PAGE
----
Detail publikace

Reasoning about Security Issues in Wireless Devices based on the IEEE 802.11

Originální název

Reasoning about Security Issues in Wireless Devices based on the IEEE 802.11

Anglický název

Reasoning about Security Issues in Wireless Devices based on the IEEE 802.11

Jazyk

en

Originální abstrakt

This papers deals with a security provided by the Wireless Networks based on the IEEE 802.11 standard. This standard specifies the Wired Equivalent Privacy (WEP) encapsulation of 802.11 data frames to provide confidentiality, access control, and data integrity. WEP appends a 32-bit CRC checksum to each outgoing frame, and then encrypts it with RC4 using 40- or 104-bit message-key plus a 24-bit random initialization vector. WEP also decrypts each incoming frame with the message-key, and validates the CRC checksum. In this protocol, RC4 and the shared message-key are used for confidentiality and access control, and CRC checksum for data integrity. However, WEP has been shown to fail to meet its design goals. Use of RC4 for data privacy and CRC-32 for data integrity is due mainly to their speed and ease of implementation, but they do not provide cryptographically-secure encryption and authentication.
Many serious security flaws have been exposed in these two design choices. These security flaws can invite a number of practical attacks, ranging from eavesdropping to tampering with the transferred data frames. Furthermore, there are many other security issues that are not considered in the 802.11 standard

Anglický abstrakt

This papers deals with a security provided by the Wireless Networks based on the IEEE 802.11 standard. This standard specifies the Wired Equivalent Privacy (WEP) encapsulation of 802.11 data frames to provide confidentiality, access control, and data integrity. WEP appends a 32-bit CRC checksum to each outgoing frame, and then encrypts it with RC4 using 40- or 104-bit message-key plus a 24-bit random initialization vector. WEP also decrypts each incoming frame with the message-key, and validates the CRC checksum. In this protocol, RC4 and the shared message-key are used for confidentiality and access control, and CRC checksum for data integrity. However, WEP has been shown to fail to meet its design goals. Use of RC4 for data privacy and CRC-32 for data integrity is due mainly to their speed and ease of implementation, but they do not provide cryptographically-secure encryption and authentication.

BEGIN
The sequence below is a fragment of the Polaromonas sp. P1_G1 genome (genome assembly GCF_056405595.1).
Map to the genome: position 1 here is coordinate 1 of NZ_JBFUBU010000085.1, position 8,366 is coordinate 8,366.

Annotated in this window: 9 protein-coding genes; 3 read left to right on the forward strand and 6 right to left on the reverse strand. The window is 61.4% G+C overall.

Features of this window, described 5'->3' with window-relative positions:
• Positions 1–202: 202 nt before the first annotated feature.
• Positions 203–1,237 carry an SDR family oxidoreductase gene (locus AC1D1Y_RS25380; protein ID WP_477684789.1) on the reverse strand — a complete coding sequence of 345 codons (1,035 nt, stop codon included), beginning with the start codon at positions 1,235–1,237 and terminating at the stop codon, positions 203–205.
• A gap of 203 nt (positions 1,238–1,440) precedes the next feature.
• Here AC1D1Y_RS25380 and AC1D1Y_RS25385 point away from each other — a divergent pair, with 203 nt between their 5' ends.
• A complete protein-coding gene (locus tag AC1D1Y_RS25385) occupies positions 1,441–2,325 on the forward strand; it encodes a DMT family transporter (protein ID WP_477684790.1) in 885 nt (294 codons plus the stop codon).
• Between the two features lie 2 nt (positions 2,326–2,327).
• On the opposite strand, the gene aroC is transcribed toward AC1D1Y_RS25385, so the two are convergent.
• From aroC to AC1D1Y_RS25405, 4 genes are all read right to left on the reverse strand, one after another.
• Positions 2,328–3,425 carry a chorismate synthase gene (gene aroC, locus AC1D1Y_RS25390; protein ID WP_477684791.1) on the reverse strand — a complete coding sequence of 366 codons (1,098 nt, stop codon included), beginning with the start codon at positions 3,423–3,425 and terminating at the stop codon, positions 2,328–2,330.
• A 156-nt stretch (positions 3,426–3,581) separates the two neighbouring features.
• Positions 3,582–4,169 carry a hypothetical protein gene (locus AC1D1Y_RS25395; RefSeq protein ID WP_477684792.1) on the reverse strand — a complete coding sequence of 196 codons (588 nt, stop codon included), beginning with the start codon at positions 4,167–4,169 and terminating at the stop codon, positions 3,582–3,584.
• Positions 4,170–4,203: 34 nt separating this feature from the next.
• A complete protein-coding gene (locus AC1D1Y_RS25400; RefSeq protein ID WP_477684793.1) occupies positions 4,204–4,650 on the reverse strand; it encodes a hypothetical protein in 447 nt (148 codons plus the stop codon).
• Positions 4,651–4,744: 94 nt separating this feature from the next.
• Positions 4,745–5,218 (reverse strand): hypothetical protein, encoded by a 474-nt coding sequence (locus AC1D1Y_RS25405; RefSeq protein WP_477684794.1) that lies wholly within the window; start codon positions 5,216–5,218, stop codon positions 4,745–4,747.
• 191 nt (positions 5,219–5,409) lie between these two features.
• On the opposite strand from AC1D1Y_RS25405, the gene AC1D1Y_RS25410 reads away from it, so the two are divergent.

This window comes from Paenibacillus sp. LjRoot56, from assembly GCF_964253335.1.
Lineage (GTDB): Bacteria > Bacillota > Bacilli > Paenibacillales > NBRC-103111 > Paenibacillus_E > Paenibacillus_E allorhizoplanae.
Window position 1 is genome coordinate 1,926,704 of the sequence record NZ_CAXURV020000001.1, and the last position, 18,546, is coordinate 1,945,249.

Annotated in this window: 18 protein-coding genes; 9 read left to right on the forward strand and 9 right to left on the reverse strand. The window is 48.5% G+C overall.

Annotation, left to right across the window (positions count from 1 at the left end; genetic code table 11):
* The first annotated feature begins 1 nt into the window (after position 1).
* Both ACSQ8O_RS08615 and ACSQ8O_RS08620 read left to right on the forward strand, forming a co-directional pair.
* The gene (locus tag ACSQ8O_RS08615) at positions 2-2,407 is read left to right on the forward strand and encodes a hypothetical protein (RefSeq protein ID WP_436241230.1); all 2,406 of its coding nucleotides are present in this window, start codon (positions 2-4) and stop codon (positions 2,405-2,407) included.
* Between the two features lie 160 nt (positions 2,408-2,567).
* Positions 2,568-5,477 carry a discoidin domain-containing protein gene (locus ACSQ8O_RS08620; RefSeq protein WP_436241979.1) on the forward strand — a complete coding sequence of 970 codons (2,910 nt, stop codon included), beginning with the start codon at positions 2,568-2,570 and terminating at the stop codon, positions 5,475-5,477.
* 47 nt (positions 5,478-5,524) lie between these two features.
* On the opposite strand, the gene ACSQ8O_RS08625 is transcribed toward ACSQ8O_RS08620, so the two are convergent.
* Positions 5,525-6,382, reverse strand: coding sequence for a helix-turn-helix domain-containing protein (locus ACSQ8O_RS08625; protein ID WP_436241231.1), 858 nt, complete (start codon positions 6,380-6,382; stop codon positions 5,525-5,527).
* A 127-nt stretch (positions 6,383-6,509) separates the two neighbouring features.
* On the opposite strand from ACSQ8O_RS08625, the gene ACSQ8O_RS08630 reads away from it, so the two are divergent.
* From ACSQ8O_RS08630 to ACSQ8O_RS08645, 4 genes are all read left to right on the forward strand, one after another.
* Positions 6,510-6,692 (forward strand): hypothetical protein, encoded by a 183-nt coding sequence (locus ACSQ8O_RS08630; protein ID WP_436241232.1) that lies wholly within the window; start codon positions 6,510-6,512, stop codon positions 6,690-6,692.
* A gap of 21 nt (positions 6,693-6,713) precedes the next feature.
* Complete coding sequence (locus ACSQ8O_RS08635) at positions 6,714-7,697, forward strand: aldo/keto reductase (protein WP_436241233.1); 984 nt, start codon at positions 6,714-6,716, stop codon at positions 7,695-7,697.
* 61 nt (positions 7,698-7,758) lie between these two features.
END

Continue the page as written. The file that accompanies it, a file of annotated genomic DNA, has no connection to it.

Many serious security flaws have been exposed in these two design choices. These security flaws can invite a number of practical attacks, ranging from eavesdropping to tampering with the transferred data frames. Furthermore, there are many other security issues that are not considered in the 802.11 standard

BibTex


@inproceedings{BUT17125,
  author="Pavel {Očenášek}",
  title="Reasoning about Security Issues in Wireless Devices based on the IEEE 802.11",
  annote="This papers deals with a security provided by the Wireless Networks based on the IEEE 802.11 standard. This standard specifies the Wired Equivalent Privacy (WEP) encapsulation of 802.11 data frames to provide confidentiality, access control, and data integrity. WEP appends a 32-bit CRC checksum to each outgoing frame, and then encrypts it with RC4 using 40- or 104-bit message-key plus a 24-bit random initialization vector. WEP also decrypts each incoming frame with the message-key, and validates the CRC checksum. In this protocol, RC4 and the shared message-key are used for confidentiality and access control, and CRC checksum for data integrity. However, WEP has been shown to fail to meet its design goals. Use of RC4 for data privacy and CRC-32 for data integrity is due mainly to their speed and ease of implementation, but they do not provide cryptographically-secure encryption and authentication.
Many serious security flaws have been exposed in these two design choices. These security flaws can invite a number of practical attacks, ranging from eavesdropping to tampering with the transferred data frames. Furthermore, there are many other security issues that are not considered in the 802.11 standard", address="Faculty of Electrical Engineering and Communication BUT", booktitle="11th Electronic Devices and Systems Conference 2004 Proceedings", chapter="17125", institution="Faculty of Electrical Engineering and Communication BUT", year="2004", month="september", pages="228--231", publisher="Faculty of Electrical Engineering and Communication BUT", type="conference paper" }